Insights into Halacha

For the week ending 10 May 2014 / 10 Iyyar 5774

The Case of the Missing Haftara

by Rabbi Yehuda Spitz
Become a Supporter Library Library

For those paying attention in shul a little over a week ago on Parshas Kedoshim, chances are that they might have noticed something quite atypical during davening. When it came time for the haftara, chances are that the actual reading was not the previously scheduled haftara listed in your Chumash, but rather the haftara listed for the previous parsha, Acharei Mos. In fact, as the reading commenced in the shul where I was davening, so did a concurrent dispute with the gabbai, with mispalleleim arguing that the Ba’al Koreh was erroneously reading the wrong haftara!

But, to properly understand why the ‘wrong haftara’ was (it turns out, quite properly) read, some background is needed.

The haftaros were established when the wicked Antiochus (infamous from the Chanuka miracle) outlawed public reading of the Torah. The Chachamim of the time therefore established the custom of reading a topic from the Nevi’im similar to what was supposed to be read from the Torah[1]. Even after the decree was nullified, and prior to the Gemara’s printing, this became minhag Yisrael.

Most haftaros share some similarity with at least one concept presented in the Torah reading. The Gemara Megillah (29b - 31a) discusses the proper haftara readings for the various holidays throughout the year, which are rather related to the holiday and generally trump a weekly haftara[2].

An interesting halacha that concerns us is which haftara is read when there is a double parsha[3]. Generally speaking, the haftara of the second parsha is read, as that is the Torah reading that we just concluded[4].

Yet, when it comes to the parshiyos of Acharei Mos and Kedoshim, it seems that it is not so simple. Although the Shulchan Aruch does not mention any difference between these and other double parshiyos, the Rema, however, citing the Sefer HaMinhagim and the Mordechai, writes that the haftara of the first parsha, Acharei Mos, is the proper one to read[5].

The reason for the uncharacteristic change is that the haftara of Parshas Kedoshim, ‘Hasishpot’, from sefer Yechezkel, includes what is known as ‘Toavas Yerushalayim’, referring to a revealing prophecy of the woeful spiritual state and the terrible happenings that will occur to the inhabitants of Eretz Yisrael for not following the word of God. The Gemara in Megillah (25b) relates a story of Rabbi Eliezer and one who read such a haftara, who was subsequently found to have his own family’s indiscretions exposed. Ultimately though, the Gemara concludes that that haftara can indeed be read (and even translated).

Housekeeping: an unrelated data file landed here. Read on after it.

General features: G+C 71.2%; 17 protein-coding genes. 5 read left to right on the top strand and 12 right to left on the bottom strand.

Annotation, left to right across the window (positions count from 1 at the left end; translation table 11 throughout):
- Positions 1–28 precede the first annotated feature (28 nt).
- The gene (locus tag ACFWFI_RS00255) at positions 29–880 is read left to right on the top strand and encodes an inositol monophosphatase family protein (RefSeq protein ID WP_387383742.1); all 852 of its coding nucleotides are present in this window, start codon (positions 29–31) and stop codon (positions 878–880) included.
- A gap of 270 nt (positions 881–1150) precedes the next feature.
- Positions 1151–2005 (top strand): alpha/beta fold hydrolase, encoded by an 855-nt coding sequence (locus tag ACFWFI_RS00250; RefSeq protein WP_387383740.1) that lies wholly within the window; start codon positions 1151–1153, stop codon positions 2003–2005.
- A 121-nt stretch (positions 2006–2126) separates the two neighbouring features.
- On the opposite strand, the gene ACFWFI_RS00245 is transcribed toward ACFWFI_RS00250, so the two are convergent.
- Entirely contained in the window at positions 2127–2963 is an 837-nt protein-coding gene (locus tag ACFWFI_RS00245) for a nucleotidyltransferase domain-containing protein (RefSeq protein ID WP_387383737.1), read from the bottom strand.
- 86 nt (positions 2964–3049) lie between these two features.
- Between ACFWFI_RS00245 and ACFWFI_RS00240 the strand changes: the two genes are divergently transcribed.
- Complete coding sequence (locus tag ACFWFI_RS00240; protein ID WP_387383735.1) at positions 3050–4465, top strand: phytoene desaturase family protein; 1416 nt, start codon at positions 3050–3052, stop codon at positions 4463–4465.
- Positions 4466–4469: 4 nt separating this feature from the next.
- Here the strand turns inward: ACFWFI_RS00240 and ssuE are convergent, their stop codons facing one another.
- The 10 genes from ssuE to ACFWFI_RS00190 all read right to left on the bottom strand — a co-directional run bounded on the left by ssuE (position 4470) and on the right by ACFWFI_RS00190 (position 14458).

However, it seems that whenever possible, we should try to avoid having to read this condemning passage as the haftara. Additionally, the content of Acharei Mos’s haftara, ‘Halo K’Bnei Kushiyim’ (from Amos in Trei Asar) has similar content to Parshas Kedoshim as well. Therefore, the Rema rules that when the Torah reading is the double parshiyos of Acharei Mos and Kedoshim, the haftara of Acharei Mos is read.

Although the Levush vehemently argued against such a switch, and posited that it is a printing mistake in the earlier authorities to suggest such a switch[6], nevertheless, the Rema’s rule followed by virtually all later poskim and Ashkenazic Kehillos[7]. However, it was not accepted by Sefardic authorities and when Acharei Mos and Kedoshim are combined, they do indeed read ‘Hasishpot’[8].

Wait a minute! This year is a leap year and Acharei Mos and Kedoshim were separate and distinct parshiyos. Shouldn’t Kedoshim’s rightful haftara be read in any case? So why was the ‘wrong’ haftara read ?!

This is where it gets interesting. The Gemara (Megillah 31a) states that whenever Rosh Chodesh falls out on Shabbos, a special haftara is read: ‘Hashomayim Kisi’, as it mentions both the inyanim of Shabbos and Rosh Chodesh[9]. If Rosh Chodesh falls out on Sunday, then on the preceding Shabbos, the haftara of ‘Machar Chodesh’ is read, as it mentions the following day being Rosh Chodesh.